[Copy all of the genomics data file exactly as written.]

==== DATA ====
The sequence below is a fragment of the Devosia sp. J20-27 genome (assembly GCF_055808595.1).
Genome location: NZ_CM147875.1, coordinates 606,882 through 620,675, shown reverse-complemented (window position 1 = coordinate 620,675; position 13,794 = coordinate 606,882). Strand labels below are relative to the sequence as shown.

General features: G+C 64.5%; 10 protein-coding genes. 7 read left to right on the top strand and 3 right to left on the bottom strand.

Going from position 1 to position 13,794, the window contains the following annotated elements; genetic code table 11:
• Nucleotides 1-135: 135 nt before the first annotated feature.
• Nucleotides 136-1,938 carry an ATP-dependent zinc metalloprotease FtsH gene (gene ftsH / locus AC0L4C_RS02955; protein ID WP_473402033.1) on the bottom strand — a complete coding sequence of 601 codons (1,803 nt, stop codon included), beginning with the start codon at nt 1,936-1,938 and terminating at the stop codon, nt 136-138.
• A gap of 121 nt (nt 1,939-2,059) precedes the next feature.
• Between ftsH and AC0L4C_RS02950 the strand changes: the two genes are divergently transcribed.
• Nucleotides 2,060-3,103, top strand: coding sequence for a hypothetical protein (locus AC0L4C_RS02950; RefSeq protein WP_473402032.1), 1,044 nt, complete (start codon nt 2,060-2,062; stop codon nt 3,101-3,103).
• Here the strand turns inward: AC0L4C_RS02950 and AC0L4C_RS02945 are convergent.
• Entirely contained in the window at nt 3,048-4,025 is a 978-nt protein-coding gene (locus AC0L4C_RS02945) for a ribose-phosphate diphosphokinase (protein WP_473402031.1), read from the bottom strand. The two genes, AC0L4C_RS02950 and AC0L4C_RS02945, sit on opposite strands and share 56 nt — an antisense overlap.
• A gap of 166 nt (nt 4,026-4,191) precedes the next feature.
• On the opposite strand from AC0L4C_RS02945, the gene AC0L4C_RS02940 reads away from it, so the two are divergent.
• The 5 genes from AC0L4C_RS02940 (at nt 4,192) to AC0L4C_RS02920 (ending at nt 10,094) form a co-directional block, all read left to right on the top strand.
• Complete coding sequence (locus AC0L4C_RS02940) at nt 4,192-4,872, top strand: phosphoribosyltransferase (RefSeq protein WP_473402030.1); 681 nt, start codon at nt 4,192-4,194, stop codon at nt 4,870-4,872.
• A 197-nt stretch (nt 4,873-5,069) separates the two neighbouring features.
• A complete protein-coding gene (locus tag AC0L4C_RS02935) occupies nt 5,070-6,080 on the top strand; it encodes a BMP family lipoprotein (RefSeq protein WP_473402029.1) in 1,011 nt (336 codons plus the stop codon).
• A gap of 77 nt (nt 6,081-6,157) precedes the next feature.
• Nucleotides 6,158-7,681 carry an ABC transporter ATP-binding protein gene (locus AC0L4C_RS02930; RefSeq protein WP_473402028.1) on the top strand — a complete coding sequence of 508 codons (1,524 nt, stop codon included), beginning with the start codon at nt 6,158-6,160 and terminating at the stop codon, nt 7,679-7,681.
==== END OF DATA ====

The sequence below is a fragment of the Devosia sp. J20-27 genome (assembly GCF_055808595.1).
Genome location: NZ_CM147875.1, coordinates 606,882 through 620,675, shown reverse-complemented (window position 1 = coordinate 620,675; position 13,794 = coordinate 606,882). Strand labels below are relative to the sequence as shown.

General features: G+C 64.5%; 10 protein-coding genes. 7 read left to right on the top strand and 3 right to left on the bottom strand.

Going from position 1 to position 13,794, the window contains the following annotated elements; genetic code table 11:
• Nucleotides 1-135: 135 nt before the first annotated feature.
• Nucleotides 136-1,938 carry an ATP-dependent zinc metalloprotease FtsH gene (gene ftsH / locus AC0L4C_RS02955; protein ID WP_473402033.1) on the bottom strand — a complete coding sequence of 601 codons (1,803 nt, stop codon included), beginning with the start codon at nt 1,936-1,938 and terminating at the stop codon, nt 136-138.
• A gap of 121 nt (nt 1,939-2,059) precedes the next feature.
• Between ftsH and AC0L4C_RS02950 the strand changes: the two genes are divergently transcribed.
• Nucleotides 2,060-3,103, top strand: coding sequence for a hypothetical protein (locus AC0L4C_RS02950; RefSeq protein WP_473402032.1), 1,044 nt, complete (start codon nt 2,060-2,062; stop codon nt 3,101-3,103).
• Here the strand turns inward: AC0L4C_RS02950 and AC0L4C_RS02945 are convergent.
• Entirely contained in the window at nt 3,048-4,025 is a 978-nt protein-coding gene (locus AC0L4C_RS02945) for a ribose-phosphate diphosphokinase (protein WP_473402031.1), read from the bottom strand. The two genes, AC0L4C_RS02950 and AC0L4C_RS02945, sit on opposite strands and share 56 nt — an antisense overlap.
• A gap of 166 nt (nt 4,026-4,191) precedes the next feature.
• On the opposite strand from AC0L4C_RS02945, the gene AC0L4C_RS02940 reads away from it, so the two are divergent.
• The 5 genes from AC0L4C_RS02940 (at nt 4,192) to AC0L4C_RS02920 (ending at nt 10,094) form a co-directional block, all read left to right on the top strand.
• Complete coding sequence (locus AC0L4C_RS02940) at nt 4,192-4,872, top strand: phosphoribosyltransferase (RefSeq protein WP_473402030.1); 681 nt, start codon at nt 4,192-4,194, stop codon at nt 4,870-4,872.
• A 197-nt stretch (nt 4,873-5,069) separates the two neighbouring features.
• A complete protein-coding gene (locus tag AC0L4C_RS02935) occupies nt 5,070-6,080 on the top strand; it encodes a BMP family lipoprotein (RefSeq protein WP_473402029.1) in 1,011 nt (336 codons plus the stop codon).
• A gap of 77 nt (nt 6,081-6,157) precedes the next feature.
• Nucleotides 6,158-7,681 carry an ABC transporter ATP-binding protein gene (locus AC0L4C_RS02930; RefSeq protein WP_473402028.1) on the top strand — a complete coding sequence of 508 codons (1,524 nt, stop codon included), beginning with the start codon at nt 6,158-6,160 and terminating at the stop codon, nt 7,679-7,681.